The Labour Party has replaced the Conservatives in the UK’s government after a landslide victory in Thursday’s general election.

Keir Starmer took over as prime minister from incumbent Rishi Sunak on Friday, with 412 seats under his party’s belt.

It is the first time Labour has been in power in Westminster since 2010, when Gordon Brown had been prime minister.

Labour did not give many commitments on farming in the party’s manifesto, but it has pledged to seek a sanitary and phytosanitary agreement with the EU to remove the need for the certification of goods with animal or plan origin exported to the EU.

This could help mitigate trade blockages in agri-food goods brought about by Brexit.

The party has also suggested that badger culling is “ineffective” in controlling bovine TB and that it would seek to ban the practice.

Farming focus needed

The Ulster Farmers’ Union (UFU) called for the new government to bring agriculture and food security more into the focus of Westminster.

“Although many NI political parties had agriculture policy at the heart of their campaigns, the few references to farmers or food security in the wider UK national debate was noticeable and concerning,” UFU president William Irvine said.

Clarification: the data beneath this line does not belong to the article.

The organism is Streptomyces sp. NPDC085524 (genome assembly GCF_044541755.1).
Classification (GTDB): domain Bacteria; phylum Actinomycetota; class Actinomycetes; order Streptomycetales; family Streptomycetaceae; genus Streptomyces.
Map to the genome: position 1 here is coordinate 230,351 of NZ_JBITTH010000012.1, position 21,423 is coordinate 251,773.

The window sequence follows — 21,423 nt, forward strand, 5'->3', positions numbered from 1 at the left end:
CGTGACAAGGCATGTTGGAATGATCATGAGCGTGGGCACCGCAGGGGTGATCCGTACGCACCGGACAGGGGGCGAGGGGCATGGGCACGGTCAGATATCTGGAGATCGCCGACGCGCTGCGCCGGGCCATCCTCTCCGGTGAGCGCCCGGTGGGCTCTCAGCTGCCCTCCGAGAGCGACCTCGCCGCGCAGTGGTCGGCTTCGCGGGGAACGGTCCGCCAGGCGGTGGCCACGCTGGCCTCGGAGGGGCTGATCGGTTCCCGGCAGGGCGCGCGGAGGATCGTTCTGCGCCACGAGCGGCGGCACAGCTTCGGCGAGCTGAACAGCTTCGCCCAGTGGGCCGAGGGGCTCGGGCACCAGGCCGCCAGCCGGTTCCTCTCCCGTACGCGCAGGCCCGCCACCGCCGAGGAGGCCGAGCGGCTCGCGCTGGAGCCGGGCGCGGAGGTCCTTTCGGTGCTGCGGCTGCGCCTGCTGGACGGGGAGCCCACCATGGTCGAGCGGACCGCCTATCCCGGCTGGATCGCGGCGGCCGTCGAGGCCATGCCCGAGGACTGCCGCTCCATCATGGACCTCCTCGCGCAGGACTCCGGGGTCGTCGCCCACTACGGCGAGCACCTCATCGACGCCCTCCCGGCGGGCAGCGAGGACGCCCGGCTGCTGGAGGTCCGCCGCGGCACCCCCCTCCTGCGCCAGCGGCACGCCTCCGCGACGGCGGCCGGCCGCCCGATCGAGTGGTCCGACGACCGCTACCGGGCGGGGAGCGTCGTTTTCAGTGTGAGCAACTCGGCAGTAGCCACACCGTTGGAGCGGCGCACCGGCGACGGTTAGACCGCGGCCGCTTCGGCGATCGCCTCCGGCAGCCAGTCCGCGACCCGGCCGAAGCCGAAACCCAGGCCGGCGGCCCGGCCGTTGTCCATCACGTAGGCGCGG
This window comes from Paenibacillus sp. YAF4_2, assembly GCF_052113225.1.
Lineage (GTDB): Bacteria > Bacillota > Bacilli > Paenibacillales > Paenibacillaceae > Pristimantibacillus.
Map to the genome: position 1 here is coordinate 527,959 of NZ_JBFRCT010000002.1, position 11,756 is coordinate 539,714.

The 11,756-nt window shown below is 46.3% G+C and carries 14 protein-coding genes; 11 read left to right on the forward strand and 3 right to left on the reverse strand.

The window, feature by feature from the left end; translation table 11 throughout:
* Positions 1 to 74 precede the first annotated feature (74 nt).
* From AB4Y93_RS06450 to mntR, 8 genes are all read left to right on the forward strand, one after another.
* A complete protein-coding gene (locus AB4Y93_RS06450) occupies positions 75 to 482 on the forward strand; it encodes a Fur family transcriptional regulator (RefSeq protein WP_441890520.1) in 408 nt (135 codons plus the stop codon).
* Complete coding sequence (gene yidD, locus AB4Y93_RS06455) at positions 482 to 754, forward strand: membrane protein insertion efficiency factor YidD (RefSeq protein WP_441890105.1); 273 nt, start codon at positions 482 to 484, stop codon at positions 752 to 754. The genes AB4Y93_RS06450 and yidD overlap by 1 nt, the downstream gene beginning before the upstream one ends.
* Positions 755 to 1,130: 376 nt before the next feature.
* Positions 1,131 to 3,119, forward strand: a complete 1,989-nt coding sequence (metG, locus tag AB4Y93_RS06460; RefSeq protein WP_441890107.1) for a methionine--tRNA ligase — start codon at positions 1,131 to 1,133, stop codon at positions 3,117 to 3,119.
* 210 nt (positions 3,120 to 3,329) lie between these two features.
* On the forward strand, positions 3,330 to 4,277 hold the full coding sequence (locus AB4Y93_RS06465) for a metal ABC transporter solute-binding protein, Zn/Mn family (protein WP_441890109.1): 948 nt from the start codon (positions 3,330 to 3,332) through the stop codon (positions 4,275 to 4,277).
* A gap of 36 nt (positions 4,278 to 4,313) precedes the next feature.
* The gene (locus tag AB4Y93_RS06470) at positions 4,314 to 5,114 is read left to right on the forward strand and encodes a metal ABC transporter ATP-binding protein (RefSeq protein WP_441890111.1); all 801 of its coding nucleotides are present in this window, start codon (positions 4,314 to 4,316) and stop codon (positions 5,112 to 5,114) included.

“With 670,000 people living in rural NI and the agri-food sector being the backbone of the rural economy, politicians cannot afford to dismiss the importance of farmers in NI and across the UK.”

The UFU stated that it will begin lobbying efforts immediately and it will work with any party for progress on farming issues.

“We will not shy away from calling out any party or political representative when their stance is unjust towards the farming community,” Irvine commented.

“However, we hope that our politicians will do what is right by our farm families and consumers, to help our agri-industry to thrive in this new parliamentary term.”

Time to ‘reset’

National Farmers’ Union (NFU) president Tom Bradshaw pointed to the change in government as being an appropriate time for the UK to “reset” farming policies.

“Labour’s manifesto recognised that food security is national security, but it is business confidence which forms the foundation of this,” Bradshaw said.

“With British farmers and growers ambitious for the future, what they - and the public - need are practical policies that revitalise farm business confidence and deliver on our shared mission of food security.”

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